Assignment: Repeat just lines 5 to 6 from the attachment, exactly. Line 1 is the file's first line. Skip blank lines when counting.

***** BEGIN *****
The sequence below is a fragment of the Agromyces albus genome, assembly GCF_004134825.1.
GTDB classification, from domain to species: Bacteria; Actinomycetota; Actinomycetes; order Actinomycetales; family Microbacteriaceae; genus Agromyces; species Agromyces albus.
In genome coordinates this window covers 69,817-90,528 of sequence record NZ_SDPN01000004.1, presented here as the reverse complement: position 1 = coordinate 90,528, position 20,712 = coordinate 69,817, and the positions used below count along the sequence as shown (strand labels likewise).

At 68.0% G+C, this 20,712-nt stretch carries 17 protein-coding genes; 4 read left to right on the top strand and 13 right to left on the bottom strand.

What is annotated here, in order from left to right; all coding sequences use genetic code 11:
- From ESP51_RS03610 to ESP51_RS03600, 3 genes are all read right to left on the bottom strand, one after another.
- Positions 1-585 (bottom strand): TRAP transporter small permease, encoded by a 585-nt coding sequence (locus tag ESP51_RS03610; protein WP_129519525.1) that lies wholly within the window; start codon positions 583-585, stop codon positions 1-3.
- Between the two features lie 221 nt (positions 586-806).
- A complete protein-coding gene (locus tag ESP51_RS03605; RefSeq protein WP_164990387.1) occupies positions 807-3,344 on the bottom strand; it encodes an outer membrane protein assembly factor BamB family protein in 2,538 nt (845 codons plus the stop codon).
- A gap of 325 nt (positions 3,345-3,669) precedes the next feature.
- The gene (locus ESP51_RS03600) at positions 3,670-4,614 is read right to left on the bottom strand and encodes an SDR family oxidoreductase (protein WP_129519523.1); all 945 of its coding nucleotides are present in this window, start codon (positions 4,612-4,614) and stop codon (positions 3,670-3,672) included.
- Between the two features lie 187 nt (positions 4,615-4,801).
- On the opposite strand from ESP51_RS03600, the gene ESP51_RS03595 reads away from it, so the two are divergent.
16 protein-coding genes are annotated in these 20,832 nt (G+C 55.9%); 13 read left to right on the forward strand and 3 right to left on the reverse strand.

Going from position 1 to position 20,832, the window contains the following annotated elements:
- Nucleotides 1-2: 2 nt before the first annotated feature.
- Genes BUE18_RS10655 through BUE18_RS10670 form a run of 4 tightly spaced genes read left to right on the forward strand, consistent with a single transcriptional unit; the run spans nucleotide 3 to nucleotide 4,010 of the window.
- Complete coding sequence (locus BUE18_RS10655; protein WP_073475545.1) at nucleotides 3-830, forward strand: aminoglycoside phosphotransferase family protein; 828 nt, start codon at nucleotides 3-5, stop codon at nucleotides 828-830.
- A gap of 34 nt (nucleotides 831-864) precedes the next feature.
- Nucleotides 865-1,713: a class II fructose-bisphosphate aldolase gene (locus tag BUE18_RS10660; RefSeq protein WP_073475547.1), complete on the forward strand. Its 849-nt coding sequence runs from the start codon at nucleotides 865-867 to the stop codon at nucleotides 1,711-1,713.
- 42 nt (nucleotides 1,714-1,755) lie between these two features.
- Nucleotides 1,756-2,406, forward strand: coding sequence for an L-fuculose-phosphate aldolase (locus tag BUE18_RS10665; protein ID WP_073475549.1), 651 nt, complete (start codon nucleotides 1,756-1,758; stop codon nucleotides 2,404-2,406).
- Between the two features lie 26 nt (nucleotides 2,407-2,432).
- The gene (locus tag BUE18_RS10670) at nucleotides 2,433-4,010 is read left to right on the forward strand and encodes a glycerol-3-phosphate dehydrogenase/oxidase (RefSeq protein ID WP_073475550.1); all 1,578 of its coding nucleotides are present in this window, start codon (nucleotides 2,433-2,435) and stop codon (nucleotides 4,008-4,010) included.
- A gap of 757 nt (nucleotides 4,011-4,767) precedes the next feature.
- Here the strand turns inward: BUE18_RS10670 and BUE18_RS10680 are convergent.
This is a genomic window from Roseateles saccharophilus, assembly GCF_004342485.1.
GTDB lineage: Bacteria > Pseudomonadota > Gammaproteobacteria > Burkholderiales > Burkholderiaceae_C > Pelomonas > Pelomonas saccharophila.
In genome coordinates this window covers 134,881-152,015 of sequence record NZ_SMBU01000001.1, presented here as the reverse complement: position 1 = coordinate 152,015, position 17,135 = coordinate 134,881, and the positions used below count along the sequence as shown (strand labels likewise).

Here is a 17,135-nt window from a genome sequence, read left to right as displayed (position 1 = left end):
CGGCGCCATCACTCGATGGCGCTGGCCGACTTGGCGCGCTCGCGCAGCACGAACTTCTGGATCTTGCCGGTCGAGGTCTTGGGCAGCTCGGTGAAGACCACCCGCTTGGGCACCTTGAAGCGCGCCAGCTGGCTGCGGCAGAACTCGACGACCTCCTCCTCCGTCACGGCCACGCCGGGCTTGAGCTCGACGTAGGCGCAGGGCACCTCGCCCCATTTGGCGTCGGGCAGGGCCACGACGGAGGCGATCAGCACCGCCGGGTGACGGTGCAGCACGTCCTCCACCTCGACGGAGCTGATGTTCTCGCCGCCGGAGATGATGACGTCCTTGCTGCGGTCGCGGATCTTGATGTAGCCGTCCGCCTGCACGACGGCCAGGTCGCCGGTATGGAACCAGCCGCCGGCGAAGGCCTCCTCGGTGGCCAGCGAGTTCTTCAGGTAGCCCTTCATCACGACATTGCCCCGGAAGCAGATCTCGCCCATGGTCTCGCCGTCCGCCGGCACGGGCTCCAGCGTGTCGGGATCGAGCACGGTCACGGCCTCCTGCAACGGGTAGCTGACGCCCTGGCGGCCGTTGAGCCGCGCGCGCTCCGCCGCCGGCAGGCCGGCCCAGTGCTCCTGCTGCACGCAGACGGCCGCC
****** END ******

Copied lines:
What is annotated here, in order from left to right; all coding sequences use genetic code 11:
- From ESP51_RS03610 to ESP51_RS03600, 3 genes are all read right to left on the bottom strand, one after another.